The final point is that all the workflow features, like ad insertion, analytics, ABR, all the different flavors of close captioning & subtitling that need to be supported, or failover, or blackout workflows - all the great things that we've done to make our customers successful in 2012 and 2013, we'll also support that across all the players in DASH.

The Adobe Primetime video workflow

So that's how we are looking at DASH now: it's just another protocol, hopefully a widely adopted protocol that works across a bunch of different platforms. Our value is that we'll make it easier for our customers to transition into DASH and we'll support the same feature set that we supported in the previous versions of our player.

Does it mean that your development efforts are still ongoing with HDS? Or can we say that somehow DASH will replace HDS?

We don't have any plan to sunset any of the protocols that we support today. Of course as we move forward as it makes sense for our customers' needs and where they're making new deployments, that's where we will focus the most resources. Again, DASH is additive; it's not in replacement of anything. Our mission is to enable television, and we consider DASH, HLS, and RTMP as tools to accomplish that goal of helping our customers revolutionize the television experience and engage with consumers in new and exciting ways.

We think that DASH is a natural evolution point for customers that are on HDS today, but we have no plans to end of life anything, RTMP or HDS. But certainly we see in DASH a great promise of support across many different platforms. We think DASH is great, we hope that it will be supported everywhere, and if it's the case it truly will become that single protocol. But DASH has got to solve the problem and become the de facto standard on its own yard.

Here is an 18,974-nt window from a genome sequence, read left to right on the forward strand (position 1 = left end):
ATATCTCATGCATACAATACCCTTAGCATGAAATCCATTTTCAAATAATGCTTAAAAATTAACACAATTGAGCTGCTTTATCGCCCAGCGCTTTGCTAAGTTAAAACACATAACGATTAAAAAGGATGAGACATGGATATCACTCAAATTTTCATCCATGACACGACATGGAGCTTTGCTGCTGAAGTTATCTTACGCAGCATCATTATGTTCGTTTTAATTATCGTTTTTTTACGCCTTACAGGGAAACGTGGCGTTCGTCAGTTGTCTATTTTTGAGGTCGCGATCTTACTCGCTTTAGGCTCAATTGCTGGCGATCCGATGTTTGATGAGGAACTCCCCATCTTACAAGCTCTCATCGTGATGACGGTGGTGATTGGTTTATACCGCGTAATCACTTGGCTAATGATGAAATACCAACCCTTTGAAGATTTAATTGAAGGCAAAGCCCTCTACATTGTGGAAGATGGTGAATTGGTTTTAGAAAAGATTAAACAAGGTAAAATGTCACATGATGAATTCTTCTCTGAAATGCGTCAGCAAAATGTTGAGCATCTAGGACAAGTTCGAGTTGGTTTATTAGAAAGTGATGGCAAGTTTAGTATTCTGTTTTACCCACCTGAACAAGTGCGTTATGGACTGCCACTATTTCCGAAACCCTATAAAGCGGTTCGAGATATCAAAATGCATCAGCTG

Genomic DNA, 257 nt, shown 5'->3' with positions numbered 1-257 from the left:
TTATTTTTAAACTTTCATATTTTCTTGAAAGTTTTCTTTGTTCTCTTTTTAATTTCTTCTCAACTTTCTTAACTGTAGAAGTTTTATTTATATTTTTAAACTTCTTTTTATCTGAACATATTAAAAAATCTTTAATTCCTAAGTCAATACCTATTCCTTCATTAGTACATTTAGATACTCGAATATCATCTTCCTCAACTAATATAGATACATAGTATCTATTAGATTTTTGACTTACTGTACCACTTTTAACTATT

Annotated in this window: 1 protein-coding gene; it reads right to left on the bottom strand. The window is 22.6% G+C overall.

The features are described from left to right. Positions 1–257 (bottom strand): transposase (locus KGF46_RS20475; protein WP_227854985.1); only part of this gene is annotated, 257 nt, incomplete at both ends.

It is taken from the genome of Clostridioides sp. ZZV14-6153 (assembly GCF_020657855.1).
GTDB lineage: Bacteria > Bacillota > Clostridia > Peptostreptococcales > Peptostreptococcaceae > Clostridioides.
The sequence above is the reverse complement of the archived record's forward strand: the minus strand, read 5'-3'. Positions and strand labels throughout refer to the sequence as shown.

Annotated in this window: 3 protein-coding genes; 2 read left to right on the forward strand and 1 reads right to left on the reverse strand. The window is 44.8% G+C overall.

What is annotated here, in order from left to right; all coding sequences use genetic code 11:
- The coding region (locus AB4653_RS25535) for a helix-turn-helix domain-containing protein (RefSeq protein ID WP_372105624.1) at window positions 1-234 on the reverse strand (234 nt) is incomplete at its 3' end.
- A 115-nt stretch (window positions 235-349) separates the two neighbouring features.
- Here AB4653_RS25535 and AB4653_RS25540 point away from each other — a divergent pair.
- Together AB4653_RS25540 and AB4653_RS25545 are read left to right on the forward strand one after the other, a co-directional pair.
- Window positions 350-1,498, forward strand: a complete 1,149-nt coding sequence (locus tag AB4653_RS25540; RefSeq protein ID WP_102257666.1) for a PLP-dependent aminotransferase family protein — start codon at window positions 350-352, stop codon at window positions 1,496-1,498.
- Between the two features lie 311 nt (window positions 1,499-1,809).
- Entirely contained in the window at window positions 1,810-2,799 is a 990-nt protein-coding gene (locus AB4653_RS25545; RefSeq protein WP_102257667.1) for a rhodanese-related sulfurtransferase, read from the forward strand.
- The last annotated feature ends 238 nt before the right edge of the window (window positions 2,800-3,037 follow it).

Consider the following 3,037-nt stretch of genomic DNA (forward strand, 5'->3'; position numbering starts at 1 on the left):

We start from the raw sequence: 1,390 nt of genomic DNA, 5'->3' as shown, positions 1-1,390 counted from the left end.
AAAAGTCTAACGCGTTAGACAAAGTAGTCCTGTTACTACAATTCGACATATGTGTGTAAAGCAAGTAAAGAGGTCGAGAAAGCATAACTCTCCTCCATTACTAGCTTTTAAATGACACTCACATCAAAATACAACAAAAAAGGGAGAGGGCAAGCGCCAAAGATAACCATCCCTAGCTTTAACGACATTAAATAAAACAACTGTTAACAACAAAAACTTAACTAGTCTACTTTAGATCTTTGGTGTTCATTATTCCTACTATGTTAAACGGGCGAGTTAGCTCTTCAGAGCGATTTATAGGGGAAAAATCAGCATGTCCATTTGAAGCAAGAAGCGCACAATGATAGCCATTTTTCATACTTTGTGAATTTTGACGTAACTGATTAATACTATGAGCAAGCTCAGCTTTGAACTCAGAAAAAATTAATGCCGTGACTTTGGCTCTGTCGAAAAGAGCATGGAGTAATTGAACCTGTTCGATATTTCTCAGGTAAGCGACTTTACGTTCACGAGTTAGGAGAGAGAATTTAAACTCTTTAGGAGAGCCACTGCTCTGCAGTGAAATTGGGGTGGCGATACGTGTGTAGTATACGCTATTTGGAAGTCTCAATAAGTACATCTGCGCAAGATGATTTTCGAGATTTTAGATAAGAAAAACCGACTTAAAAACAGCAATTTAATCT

You say "DASH will be supported by Primetime."  But for the sake of precision, can we also say that "DASH will be supported by Flash Player, outside of Primetime?"

Right now our plans are purely to implement DASH into Primetime players. It won't be available in the mainstream Flash Player, but it will be available everywhere the Flash Player is available. When you think of Flash Player as a whole, there are two separate video pipelines in Flash player today. One is the one that is 100% free and that anyone can use: that pipeline will not support DASH. There is another video pipeline in Flash Player that is Primetime, but what that means is that you have to be a Primetime licensee to have access to that video pipeline, and that is where we are focusing our ongoing development, overall, for video. We changed our business model, which used to be completely free platform with revenue on Flash authoring tools. We now charge directly for the use of our technology whether it's mobile players or the Primetime video pipeline, which uses Flash Player for distribution. So absolutely, we'll be able to proliferate DASH support over 99% of the internet—through Flash Player—and you have to license Primetime to access that pipeline. That is a practical business model so that we can support our development efforts with building all of these new technologies.